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Local officials prepare for potential arrival of COVID-19

There are no cases of the novel coronavirus in Nova Scotia at this time
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(stock photo)

Even though there are no diagnosed cases of COVID-19 in Nova Scotia, officials are preparing for the novel coronavirus.

The Public Health Agency of Canada now considers mainland China, Hong Kong, Iran, Italy, Japan, Singapore and South Korea to be affected areas.

The province's chief medical officer of health, Dr. Robert Strang, says anyone who has been in any of these destinations within the last 14 days should carefully monitor their health.

"If they develop symptoms of respiratory illness -- so fever, cough and shortness of breath -- call 811, then we'll go through a more detailed screening process and we can arrange for testing," he says.

If you've recently travelled to those locations, but don't have symptoms of respiratory illness, you don't need to be tested.

Strang says a handful of people in the province have been tested over the last few weeks and the results have all come back negative but it is highly probable the virus will continue to spread in Canada.

If that's the case, Strang says most people who contract it will feel unwell but can recover at home.

"The experience in China, four in five people will have mild to moderate illness, but it means one in five people have a more severe illness and they need care within the health care system," he explains.

Strang says there is a cause for concern and the best we can do is be prepared for the possibility of the virus's arrival.

"The most likely scenario is we have a lot of people with respiratory illness, and a subset of those people will require care in our hospitals, but for most people, it's not going to require significant attention from the health care system."

Mayor Mike Savage says preparations are also in full force at the municipal level as officials hope for the best but plan for the worst.

"In HRM, we have our business continuity planning for a pandemic team. We have supplies we'll need for first responders, masks and things like that," he tells NEWS 95.7's The Rick Howe Show. "I think there's very good coordination with provincial EMO and the EMO in the city."

Halifax is set to host some major events this year that will attract thousands of visitors to the region, including the IIHF Women's World Hockey Championships at the end of next month and the North American Indigenous Games in July.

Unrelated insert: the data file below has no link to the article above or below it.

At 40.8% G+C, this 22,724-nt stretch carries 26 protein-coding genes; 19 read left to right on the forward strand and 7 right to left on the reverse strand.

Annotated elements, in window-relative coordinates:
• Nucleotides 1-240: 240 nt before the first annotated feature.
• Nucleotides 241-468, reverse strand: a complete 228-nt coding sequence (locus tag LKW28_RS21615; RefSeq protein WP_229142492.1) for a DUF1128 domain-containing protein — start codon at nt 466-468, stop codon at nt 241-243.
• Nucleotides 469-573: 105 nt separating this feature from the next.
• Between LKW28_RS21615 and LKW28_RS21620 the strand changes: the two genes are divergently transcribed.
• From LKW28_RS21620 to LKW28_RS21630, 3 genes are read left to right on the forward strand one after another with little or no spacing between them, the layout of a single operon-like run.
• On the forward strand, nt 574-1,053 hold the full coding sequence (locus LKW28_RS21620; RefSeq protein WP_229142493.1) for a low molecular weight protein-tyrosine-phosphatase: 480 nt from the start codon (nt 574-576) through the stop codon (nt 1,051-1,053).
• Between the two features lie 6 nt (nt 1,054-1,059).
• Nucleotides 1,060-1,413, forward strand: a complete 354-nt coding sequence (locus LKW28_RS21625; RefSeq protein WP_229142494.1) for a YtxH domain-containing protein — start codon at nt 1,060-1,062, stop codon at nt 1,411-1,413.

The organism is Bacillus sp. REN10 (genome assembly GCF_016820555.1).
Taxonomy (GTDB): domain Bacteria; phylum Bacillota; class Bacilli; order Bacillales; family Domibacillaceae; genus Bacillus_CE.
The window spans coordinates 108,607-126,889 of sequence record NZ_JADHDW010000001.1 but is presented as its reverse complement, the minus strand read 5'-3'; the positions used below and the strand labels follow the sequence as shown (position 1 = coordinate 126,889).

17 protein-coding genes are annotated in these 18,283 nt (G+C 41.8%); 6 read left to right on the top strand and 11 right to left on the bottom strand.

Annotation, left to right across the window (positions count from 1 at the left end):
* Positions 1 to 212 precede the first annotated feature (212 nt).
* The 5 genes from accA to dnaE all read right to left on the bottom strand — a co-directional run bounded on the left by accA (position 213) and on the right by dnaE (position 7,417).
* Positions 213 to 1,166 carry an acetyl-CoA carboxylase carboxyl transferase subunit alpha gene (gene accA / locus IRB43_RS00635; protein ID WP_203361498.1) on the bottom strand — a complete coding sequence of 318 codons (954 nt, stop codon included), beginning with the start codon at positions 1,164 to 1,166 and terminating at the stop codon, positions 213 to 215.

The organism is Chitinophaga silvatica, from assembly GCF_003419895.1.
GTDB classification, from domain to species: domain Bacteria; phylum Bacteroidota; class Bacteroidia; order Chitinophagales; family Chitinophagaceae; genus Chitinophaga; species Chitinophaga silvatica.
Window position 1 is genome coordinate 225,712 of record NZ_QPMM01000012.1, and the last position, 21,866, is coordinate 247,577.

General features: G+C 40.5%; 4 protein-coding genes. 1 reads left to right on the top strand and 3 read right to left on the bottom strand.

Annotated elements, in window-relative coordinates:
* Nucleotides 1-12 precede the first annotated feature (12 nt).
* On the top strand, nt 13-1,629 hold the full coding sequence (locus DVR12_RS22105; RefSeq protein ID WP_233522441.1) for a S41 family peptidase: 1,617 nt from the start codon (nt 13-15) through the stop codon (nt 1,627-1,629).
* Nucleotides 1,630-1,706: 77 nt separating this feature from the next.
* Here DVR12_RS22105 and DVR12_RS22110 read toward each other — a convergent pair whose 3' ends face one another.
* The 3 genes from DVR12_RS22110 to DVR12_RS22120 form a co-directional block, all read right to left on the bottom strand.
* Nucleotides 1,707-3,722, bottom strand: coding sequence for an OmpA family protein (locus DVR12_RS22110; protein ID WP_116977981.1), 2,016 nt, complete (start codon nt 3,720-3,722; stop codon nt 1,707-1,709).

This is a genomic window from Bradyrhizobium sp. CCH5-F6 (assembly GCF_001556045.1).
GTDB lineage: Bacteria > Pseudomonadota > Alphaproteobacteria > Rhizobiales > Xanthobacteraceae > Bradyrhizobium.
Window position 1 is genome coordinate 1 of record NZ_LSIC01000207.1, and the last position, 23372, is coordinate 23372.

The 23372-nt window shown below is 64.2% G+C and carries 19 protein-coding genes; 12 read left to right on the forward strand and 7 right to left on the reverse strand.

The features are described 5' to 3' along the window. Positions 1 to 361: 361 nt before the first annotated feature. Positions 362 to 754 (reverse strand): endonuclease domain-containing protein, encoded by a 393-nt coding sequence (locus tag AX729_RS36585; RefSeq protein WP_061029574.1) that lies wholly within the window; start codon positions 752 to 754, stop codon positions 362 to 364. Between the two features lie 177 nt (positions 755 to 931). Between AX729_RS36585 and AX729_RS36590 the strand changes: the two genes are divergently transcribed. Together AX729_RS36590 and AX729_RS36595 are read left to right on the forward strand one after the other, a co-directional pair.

Savage says there have been discussions, but there are no plans to cancel or postpone those events at this time over COVID-19 fears.

"I don't think there's anybody who would say we have nothing to worry about, because clearly this is a huge issue, but I think you take the steps that you need to, to continue to do the events people want to do in the city, with an eye towards always being prepared if something happens," he says.

The Port of Halifax is also watching the evolving situation as it prepares for the 2020 cruise ship season.

With 203 scheduled vessel calls and around 350,000 cruise guests, this year is expected to be another record-breaker.

The port authority's spokesperson says there are no operational changes planned at this point.

"On something like this, we would take our direction from the Public Health Agency of Canada, and then we'll act appropriately as the situation continues to evolve," Lane Farguson says.

He says, if and when there is a report of a passenger infected with the virus on an incoming ship, the port will follow whatever protocols are established by health officials, just like they do when there's a gastrointestinal illness circulating on board.

"They would provide advice on what that vessel is allowed to do," Farguson explains. "Whether it would be allowed to come into port, whether it would berth at anchorage."

"These are hypotheticals, but there's a number of different possibilities that could take place, and you can be sure that the Public Health Agency of Canada is closely watching and developing the appropriate response."

Meanwhile, the province's health minister is asking Nova Scotians to turn to credible sources of information in this time of caution.

"The province has a website,, which provides updated information as to the status," said Randy Delorey. "Again, no instances are known in Nova Scotia, but we do recognize the expanded distribution of the virus across the world does have us moving to the next level of preparedness."

Nova Scotians are being encouraged to:

  • wash your hands frequently with soap and water or use hand sanitizer
  • cough or sneeze into your elbow or a tissue (throw the tissue away)
  • limit contact with others when you're sick
  • limit touching your eyes, nose, and mouth
  • don't share items that may have saliva on them like utensils and bottles/glasses
  • clean surfaces like taps, doorknobs, and countertops often

Meghan Groff

About the Author: Meghan Groff

Born in Michigan, raised in Ontario, schooled in Indiana & lives in Nova Scotia; Meghan is the community editor for
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